In the Jammu & Kashmir assembly election in December 2014, Modi’s scheme was to win the state on the basis religious divide and media hype by hoping to capture all the assembly seats from Jammu and Ladakh. That was not to be. BJP’s polarized politics, by even advocating to put Article 370 for ‘discussion’ helped it to win majority of seats in Jammu, but all its candidates except one lost their security deposits in the Valley.
BJP received only 3 per cent of the Valley’s total vote. This would have been enough for anyone to get the message in order to find ways of trying to win ‘hearts and minds’ in Kashmir, but not for Modi. He went on for an opportunistic alliance with PDP to form the coalition government in Srinagar, and that took away the political capital of the PDP, which was only remaining hope for a majority of Kashmiris to find a peaceful resolution of Kashmir issue.
While Kashmiris have been fast losing remaining trust on their own political elites, the hyper-nationalism unleashed in Modi’s India has compounded theirs insecurity further. There are regular attacks on Kashmiri students in academic campuses in northern India over ‘patriotic’ symbolism. Modi’s ministers were also in the forefront of openly instigating non-Kashmiri students against local students in Srinagar NIT incident. Modi government has also been trying to make a political capital by branding any criticism of its Kashmir policy in academic campuses as anti-national and not hesitating to take confrontational actions against it.
No doubt, Modi’s brand of politics has brought insecurity to the Kashmiris as never before and has pushed them to the streets to fight. One year back, Indian army had informed that for the first time in decades, homegrown militants have outnumbered foreign militants in the Valley. In 2014 when Modi was scheming to come to power in Srinagar, 70 Kashmiri youths took up arms, the highest in many years.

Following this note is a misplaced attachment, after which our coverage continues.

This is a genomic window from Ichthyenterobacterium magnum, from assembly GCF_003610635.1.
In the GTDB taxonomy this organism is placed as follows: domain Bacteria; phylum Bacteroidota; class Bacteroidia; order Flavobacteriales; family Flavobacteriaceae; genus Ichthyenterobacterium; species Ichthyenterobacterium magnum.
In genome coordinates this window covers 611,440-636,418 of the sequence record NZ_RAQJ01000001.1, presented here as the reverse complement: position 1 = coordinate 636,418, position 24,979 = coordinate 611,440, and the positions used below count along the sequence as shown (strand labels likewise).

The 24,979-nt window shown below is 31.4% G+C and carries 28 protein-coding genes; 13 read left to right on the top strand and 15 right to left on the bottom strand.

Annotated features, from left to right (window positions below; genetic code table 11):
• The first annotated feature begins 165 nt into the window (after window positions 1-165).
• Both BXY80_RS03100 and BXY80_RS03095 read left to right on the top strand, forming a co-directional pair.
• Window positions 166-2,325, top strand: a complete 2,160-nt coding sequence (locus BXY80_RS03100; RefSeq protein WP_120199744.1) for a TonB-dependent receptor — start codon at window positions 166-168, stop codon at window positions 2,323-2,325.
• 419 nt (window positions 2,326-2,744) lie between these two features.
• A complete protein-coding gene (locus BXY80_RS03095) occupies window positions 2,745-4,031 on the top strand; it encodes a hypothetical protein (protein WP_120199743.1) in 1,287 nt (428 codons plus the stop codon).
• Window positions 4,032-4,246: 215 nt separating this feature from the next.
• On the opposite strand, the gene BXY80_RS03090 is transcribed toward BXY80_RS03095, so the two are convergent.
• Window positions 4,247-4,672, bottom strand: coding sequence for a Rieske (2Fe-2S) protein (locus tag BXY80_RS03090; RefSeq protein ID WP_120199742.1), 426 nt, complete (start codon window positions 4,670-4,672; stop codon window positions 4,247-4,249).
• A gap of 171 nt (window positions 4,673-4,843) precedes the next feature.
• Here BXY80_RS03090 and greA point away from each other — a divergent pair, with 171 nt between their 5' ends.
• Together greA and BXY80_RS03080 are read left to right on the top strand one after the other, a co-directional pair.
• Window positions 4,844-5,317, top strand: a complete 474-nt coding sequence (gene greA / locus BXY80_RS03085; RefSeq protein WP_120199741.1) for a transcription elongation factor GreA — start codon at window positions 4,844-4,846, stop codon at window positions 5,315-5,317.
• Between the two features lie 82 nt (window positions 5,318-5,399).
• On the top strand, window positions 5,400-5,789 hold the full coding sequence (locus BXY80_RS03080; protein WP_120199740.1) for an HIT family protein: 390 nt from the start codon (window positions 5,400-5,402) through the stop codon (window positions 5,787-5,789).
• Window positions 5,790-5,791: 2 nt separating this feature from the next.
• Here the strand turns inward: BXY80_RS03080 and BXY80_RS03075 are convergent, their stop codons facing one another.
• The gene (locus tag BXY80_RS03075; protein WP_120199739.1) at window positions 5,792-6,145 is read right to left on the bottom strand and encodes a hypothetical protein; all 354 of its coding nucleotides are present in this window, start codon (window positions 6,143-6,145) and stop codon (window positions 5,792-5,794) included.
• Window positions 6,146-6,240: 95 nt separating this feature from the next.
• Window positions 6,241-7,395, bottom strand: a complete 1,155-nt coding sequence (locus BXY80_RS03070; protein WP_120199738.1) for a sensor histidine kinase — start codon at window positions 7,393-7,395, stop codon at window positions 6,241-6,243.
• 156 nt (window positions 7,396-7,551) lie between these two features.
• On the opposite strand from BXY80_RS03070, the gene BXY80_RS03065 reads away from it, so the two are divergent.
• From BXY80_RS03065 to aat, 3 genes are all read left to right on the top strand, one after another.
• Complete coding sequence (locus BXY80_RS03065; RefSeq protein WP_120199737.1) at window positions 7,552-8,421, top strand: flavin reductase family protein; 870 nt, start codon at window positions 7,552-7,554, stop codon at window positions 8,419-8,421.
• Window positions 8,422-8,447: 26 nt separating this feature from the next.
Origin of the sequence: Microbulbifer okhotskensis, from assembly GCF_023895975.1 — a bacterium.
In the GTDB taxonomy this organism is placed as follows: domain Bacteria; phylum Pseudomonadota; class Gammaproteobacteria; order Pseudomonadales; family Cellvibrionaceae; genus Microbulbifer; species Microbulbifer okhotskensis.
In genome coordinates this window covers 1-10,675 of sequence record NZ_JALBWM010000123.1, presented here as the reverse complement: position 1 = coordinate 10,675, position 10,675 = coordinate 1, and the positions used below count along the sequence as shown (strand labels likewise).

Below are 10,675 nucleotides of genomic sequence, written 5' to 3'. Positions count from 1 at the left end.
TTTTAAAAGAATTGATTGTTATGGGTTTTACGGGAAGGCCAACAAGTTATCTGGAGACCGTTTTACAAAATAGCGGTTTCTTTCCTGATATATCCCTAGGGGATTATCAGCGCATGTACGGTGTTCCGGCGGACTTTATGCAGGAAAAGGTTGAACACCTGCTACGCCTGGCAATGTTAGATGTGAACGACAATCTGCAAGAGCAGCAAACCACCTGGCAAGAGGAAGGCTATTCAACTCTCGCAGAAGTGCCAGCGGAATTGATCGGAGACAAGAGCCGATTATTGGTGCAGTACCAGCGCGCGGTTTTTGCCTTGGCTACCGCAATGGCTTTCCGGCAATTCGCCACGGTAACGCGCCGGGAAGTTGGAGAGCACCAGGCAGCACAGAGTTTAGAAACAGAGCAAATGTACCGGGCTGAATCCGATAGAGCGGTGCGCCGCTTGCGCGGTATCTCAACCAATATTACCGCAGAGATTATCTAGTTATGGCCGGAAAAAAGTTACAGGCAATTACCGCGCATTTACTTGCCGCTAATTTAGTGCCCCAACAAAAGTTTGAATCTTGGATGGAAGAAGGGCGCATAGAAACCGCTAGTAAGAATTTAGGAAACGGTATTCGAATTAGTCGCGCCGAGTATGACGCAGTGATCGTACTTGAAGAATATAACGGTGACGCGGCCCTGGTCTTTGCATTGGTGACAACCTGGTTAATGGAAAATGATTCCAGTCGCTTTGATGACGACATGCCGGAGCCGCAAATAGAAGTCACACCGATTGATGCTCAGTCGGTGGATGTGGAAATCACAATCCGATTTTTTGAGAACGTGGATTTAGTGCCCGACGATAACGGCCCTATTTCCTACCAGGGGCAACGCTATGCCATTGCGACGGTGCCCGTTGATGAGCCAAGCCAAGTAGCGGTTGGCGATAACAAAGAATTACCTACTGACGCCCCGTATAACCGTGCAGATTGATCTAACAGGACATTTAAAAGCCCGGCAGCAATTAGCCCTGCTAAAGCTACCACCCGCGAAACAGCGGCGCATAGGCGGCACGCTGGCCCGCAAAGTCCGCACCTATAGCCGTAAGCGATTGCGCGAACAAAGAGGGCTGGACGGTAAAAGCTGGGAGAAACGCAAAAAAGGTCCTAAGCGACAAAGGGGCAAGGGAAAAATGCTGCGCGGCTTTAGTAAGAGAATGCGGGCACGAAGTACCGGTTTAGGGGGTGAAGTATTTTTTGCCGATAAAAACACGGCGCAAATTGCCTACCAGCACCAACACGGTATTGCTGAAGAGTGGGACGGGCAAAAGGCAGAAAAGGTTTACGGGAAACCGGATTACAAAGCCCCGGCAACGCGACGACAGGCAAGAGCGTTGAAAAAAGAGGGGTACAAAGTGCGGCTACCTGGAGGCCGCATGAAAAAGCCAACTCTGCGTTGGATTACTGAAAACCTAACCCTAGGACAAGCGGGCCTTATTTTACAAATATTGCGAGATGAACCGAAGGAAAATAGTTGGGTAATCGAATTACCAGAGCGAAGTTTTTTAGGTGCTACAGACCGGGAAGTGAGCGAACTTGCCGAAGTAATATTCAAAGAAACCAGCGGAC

South Kashmir has become a fertile breeding ground for new militants. These warring youths are enjoying increasing local support and that has emboldened them openly waving ISIS flags and chanting jihadi slogans. Kashmir had witnessed 113 militancy-related incidents in 2013, the lowest since 1990. Coinciding with the arrival of Modi in Delhi, the number of these incidents jumped to 311 in 2014 and 291 in 2015.
Since coming to office, Modi not only has failed to rise above petty politics, he has also failed to start any form of dialog with Kashmiris. He has misdirected his time and energies in pursuing ‘blow hot blow cold’ strategy vis-à-vis Pakistan in search of finding solution to Kashmir issue while framing policies in infuriating Kashmiris further. He and his ministers are now trying to pass the buck to Pakistan instead.
Frustration and anger have been building among already exasperated Kashmir youths for sometime now. The PDF-BJP government’s recent plan for creating colonies for ex-servicemen and townships for Pandits had kept the situation in Kashmir on the boil. The death of Burhan Wani has only unleashed that mounting suppressed anger. Modi can only arrest the further deterioration in Kashmir situation, not by blaming Pakistan or by using pellet guns, but by reaching out to people of Kashmir. Not through a tweet or a mann ki baat – it has to be a genuine dialog with Kashmiris within the ambit of insaniyat.
[The writer is professor of Peace and Conflict Research at Uppsala University, Sweden.]